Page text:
What you need: sheet of paper, scissors, pencil, thread, and a heat source such as a light bulb
What you do:
- Draw a big circle on the paper. Then draw a spiral inside - it should go about one and a half times around the circle - and then cut it out.
- Tie or staple the thread in the center of the spiral. For this experiment, it’s important to use light-weight thread like you’d use for sewing, not kitchen twine or ribbon. This is because the thread allows the spiral to spin freely. If you’re tying the thread, it works well to poke a tiny hole in the paper with a pencil or an earring, and then anchor it with a big knot.
- Tie the other end of the thread to the pencil, and pick up the spiral - it should uncoil like a paper snake. Let it hang freely and wait until the thread untwists and the spiral is still. With help from a grown-up assistant, move the spiral over a heat source such as a hot light bulb pointed up at the ceiling. Center the spiral right over the light bulb, and watch your spiral spin!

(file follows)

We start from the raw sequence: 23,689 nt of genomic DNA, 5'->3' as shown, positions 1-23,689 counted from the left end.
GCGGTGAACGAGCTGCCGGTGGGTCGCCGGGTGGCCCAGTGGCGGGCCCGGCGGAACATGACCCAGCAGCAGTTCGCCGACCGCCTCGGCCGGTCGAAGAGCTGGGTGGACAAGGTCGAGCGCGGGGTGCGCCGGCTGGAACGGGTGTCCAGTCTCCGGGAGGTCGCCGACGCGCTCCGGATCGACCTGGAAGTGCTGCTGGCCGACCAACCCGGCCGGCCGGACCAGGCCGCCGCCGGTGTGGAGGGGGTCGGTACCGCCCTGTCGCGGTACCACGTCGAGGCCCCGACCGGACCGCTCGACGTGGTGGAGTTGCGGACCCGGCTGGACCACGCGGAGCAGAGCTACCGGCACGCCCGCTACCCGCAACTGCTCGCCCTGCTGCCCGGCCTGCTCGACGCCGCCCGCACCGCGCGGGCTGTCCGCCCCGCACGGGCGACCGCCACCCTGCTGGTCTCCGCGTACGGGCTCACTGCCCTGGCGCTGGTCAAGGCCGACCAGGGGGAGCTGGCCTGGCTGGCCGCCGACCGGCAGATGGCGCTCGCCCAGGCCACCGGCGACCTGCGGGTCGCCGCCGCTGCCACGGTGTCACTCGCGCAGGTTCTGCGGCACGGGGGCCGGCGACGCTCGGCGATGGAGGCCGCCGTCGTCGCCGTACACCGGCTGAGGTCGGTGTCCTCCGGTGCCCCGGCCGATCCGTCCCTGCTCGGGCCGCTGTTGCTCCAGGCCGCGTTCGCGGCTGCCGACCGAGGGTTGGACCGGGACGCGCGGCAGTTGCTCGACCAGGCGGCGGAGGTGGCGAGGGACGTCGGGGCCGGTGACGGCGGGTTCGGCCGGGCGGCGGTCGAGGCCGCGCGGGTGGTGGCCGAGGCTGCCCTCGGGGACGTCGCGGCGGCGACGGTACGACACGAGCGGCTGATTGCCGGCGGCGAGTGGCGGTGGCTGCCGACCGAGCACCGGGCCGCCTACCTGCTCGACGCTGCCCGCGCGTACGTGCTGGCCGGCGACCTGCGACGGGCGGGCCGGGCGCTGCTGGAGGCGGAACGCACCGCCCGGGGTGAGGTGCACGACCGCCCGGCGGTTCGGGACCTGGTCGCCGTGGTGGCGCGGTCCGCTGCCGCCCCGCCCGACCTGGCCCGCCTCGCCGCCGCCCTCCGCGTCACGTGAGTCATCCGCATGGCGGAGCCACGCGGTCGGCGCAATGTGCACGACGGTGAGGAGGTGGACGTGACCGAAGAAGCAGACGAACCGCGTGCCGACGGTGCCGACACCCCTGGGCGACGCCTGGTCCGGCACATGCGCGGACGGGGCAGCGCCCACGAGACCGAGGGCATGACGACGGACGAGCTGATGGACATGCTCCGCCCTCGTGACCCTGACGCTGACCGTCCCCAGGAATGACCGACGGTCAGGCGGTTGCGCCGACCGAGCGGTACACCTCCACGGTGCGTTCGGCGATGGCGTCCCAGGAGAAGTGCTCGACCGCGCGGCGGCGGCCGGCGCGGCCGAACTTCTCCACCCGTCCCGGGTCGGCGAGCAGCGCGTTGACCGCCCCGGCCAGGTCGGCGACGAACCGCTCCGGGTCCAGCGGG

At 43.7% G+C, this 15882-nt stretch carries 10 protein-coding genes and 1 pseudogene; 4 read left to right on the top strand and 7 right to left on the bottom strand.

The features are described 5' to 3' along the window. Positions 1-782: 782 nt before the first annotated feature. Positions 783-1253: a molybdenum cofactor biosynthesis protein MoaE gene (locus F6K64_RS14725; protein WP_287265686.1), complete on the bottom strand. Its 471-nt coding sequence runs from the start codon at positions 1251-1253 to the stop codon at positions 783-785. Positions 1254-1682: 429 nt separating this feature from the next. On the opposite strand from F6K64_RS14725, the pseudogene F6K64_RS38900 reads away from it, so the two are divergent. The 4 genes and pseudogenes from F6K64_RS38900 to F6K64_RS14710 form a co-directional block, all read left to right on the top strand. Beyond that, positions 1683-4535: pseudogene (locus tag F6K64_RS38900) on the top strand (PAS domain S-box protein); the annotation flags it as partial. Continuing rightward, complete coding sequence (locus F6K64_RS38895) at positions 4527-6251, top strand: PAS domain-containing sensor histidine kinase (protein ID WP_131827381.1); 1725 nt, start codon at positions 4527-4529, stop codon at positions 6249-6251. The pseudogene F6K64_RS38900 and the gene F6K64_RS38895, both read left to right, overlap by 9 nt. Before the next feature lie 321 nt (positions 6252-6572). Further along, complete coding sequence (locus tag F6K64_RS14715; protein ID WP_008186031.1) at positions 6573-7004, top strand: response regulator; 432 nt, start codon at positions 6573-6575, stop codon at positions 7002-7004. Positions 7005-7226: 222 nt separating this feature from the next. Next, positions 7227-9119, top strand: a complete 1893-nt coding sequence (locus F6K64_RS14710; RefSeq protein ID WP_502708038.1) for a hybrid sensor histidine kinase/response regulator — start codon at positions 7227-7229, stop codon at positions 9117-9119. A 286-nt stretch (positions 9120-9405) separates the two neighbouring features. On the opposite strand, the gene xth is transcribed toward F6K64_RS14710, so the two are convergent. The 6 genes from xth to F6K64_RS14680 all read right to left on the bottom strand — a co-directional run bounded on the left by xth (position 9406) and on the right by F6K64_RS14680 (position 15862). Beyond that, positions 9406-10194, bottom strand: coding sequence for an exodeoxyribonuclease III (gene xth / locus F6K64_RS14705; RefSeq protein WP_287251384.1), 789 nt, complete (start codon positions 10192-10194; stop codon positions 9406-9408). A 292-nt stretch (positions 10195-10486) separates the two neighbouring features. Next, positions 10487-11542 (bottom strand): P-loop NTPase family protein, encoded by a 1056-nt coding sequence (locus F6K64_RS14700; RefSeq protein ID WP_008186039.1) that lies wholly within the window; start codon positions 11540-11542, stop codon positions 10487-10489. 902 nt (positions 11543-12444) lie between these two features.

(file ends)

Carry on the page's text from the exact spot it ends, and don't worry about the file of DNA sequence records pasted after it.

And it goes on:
Why it works (or Other Variations to try)
In this experiment, the light bulb is warming the air around it. Warm air is less dense than the colder air around it, so the cold air can push the warm air up, creating wind that spins our spiral!